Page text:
Monday, June 23, 2014

Fiduciary Rulemaking: Does the SEC Chair Have the Courage to Defeat Wall Street's Undue Influence?

Defeating the American Oligarchy: Wall Street, FINRA and the Challenge for SEC Chair Mary Jo White

For long it has been known that a series of meetings by representatives of the largest brokerage firms in the United States has been held over the past several years. In these meetings strategy sessions occur on how to best defeat the reforms of the financial services industry contained in the Dodd Frank Act of 2010, by influencing the many regulations being drafted.

Specific meetings have been held by Wall Street firm representatives (and lobbyists) on how to defeat the fiduciary standard of conduct, authorized (but not mandated) to be applied by the SEC under Section 913 of the Dodd Frank Act, from being applied to “personalized investment advice” when provided by stockbrokers (i.e., registered representatives of broker-dealer firms). In such meetings the brokerage firms' representatives have stated that they will do “whatever it takes” – in terms of lobbying efforts (including campaign contributions) to defeat both the SEC’s and the DOL’s initiatives to apply the fiduciary standard of conduct.

Why is Wall Street so opposed to the fiduciary standard, requiring firms and their "financial consultants" to act in the best interests of American consumers? Because at its core the fiduciary standard is a restraint on conduct. It results in disintermediation. If more and more Americans become represented by trusted "purchaser's representatives" (i.e., fiduciaries), no longer would Wall Street firms, through a host of fees (including often-unknown-to-the-consumer back-office revenue sharing payments) extract excessive rents from the American consumer of investment products. More of the returns of the capital markets would flow to individual Americans, and less to financial services firms. Wall Street firms would, in essence, lose tens or even hundreds of billions of dollars of revenue each year (while individual Americans would gain).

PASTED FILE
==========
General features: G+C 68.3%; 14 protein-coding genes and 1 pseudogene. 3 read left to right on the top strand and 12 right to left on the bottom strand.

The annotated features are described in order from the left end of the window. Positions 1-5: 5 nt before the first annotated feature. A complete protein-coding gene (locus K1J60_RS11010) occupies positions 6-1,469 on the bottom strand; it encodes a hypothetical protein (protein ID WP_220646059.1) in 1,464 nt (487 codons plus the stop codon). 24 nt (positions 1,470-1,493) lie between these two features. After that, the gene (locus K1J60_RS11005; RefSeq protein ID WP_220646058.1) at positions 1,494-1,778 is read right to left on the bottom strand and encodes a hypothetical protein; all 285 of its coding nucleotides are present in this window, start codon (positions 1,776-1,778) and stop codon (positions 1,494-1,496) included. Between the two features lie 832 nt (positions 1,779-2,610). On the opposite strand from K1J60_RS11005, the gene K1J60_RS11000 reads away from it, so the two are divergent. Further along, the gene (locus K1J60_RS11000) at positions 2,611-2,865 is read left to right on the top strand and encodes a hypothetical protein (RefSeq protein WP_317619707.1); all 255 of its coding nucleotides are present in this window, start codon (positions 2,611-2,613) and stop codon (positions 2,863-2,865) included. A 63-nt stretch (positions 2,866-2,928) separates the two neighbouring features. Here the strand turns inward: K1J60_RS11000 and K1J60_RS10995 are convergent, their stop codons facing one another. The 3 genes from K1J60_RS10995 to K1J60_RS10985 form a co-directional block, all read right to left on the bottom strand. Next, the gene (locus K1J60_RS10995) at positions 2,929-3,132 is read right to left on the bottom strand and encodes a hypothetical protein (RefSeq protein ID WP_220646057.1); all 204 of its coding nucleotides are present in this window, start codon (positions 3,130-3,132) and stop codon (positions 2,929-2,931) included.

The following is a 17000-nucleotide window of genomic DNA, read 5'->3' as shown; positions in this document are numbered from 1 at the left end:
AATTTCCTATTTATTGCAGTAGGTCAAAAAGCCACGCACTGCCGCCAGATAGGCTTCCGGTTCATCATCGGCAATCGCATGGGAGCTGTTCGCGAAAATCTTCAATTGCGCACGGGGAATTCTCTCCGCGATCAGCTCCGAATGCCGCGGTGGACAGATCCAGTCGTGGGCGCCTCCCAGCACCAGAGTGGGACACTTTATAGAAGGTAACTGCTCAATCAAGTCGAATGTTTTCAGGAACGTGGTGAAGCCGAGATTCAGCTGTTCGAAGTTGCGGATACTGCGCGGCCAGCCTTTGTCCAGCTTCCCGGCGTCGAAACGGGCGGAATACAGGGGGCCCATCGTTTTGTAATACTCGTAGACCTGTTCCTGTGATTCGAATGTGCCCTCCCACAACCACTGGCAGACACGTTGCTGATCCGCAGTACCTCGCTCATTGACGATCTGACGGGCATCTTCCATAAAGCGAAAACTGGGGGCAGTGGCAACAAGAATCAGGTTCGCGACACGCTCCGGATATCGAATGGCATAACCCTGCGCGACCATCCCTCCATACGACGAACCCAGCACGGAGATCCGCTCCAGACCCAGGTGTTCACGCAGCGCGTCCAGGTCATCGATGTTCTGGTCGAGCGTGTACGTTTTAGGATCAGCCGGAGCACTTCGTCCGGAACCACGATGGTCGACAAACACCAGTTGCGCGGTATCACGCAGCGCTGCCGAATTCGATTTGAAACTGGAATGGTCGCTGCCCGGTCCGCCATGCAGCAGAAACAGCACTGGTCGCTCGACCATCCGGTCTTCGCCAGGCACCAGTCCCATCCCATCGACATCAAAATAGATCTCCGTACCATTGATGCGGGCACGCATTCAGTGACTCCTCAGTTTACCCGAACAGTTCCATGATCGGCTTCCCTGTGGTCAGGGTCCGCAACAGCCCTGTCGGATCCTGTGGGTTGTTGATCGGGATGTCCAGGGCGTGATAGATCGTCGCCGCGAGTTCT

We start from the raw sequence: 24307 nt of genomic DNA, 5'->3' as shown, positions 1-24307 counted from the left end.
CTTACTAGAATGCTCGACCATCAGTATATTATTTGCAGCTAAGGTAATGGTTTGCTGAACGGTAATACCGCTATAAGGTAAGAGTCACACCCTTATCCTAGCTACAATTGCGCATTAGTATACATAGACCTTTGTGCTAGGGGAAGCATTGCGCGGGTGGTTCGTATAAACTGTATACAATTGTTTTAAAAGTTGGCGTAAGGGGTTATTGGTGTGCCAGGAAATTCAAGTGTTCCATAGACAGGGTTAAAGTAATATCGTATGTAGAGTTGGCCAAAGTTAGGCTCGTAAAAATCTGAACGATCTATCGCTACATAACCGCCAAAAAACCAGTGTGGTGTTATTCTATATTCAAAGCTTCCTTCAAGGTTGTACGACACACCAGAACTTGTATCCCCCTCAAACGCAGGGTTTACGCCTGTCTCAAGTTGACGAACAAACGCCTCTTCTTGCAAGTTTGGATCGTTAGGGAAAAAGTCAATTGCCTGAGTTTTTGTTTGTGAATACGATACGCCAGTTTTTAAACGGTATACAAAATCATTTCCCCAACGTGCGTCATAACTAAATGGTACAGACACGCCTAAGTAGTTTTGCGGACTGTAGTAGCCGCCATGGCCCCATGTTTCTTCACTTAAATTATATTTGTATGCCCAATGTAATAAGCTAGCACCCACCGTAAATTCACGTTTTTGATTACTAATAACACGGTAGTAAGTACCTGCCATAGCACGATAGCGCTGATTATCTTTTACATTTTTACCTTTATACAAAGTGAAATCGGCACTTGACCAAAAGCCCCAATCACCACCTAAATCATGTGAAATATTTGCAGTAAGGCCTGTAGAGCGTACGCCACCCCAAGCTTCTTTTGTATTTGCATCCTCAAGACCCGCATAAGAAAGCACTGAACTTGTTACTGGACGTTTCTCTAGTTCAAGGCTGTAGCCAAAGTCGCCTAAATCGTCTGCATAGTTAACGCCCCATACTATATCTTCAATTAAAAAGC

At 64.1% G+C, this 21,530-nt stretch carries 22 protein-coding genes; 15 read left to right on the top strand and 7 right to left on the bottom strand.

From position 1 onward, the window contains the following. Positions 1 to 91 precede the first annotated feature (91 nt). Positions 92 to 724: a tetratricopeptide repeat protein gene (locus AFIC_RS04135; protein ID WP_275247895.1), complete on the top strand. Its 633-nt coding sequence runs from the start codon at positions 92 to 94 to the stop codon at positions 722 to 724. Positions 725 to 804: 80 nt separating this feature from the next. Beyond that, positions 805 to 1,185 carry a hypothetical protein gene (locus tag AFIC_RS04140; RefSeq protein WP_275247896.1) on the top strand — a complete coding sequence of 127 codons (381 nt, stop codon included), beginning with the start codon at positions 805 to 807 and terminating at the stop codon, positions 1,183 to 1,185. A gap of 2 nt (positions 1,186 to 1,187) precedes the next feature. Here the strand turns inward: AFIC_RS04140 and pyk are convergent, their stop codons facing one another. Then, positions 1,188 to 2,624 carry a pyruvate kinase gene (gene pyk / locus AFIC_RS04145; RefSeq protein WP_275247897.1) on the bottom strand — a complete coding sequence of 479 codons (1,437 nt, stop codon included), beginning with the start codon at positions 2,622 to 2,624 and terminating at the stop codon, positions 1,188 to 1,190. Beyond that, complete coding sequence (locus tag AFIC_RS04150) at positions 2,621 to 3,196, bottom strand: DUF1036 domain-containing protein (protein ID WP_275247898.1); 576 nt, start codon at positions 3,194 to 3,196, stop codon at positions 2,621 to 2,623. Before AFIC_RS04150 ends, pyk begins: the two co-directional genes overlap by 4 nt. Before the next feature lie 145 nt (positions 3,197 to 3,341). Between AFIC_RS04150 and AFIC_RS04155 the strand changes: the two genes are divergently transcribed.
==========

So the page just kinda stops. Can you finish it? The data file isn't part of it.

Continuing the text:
To defeat the expanded application of the fiduciary standard by the SEC, over the past few years Wall Street has flooded Washington, DC with newly-hired lobbyists (both internal and external). By one estimate, the number of visits by Wall Street’s various anti-fiduciary lobbyists to the halls of Congress, the SEC and the DOL outnumber the visits by pro-fiduciary groups by at least 20 to 1.

Campaign contributions to members of Congress serving on the House Financial Services Committee or the Senate Banking Committee have also surged; many of those members of Congress receiving large campaign contributions from Wall Street and the insurance industry have signed onto letters urging the DOL and SEC to delay fiduciary rulemaking.

Of course, it’s not just visits by Wall Street and its lobbyists that seek to influence, nor is it also just campaign contributions. A far more subtle way of wielding influence is to serve as the “next employer” for many who work at the SEC. For example, FINRA (the broker-dealer “self-regulatory organization, which is owned by broker-dealer firms, and which over its entire history has failed to incorporate fiduciary standards into its regulatory codes in favor of the much lower, and Wall Street-friendly, meaningless suitability standard) often offers ex-SEC staffers high-paying positions. According to a June 2014 InvestmentNews article, FINRA’s average employee compensation is twice that of the securities industry it regulates.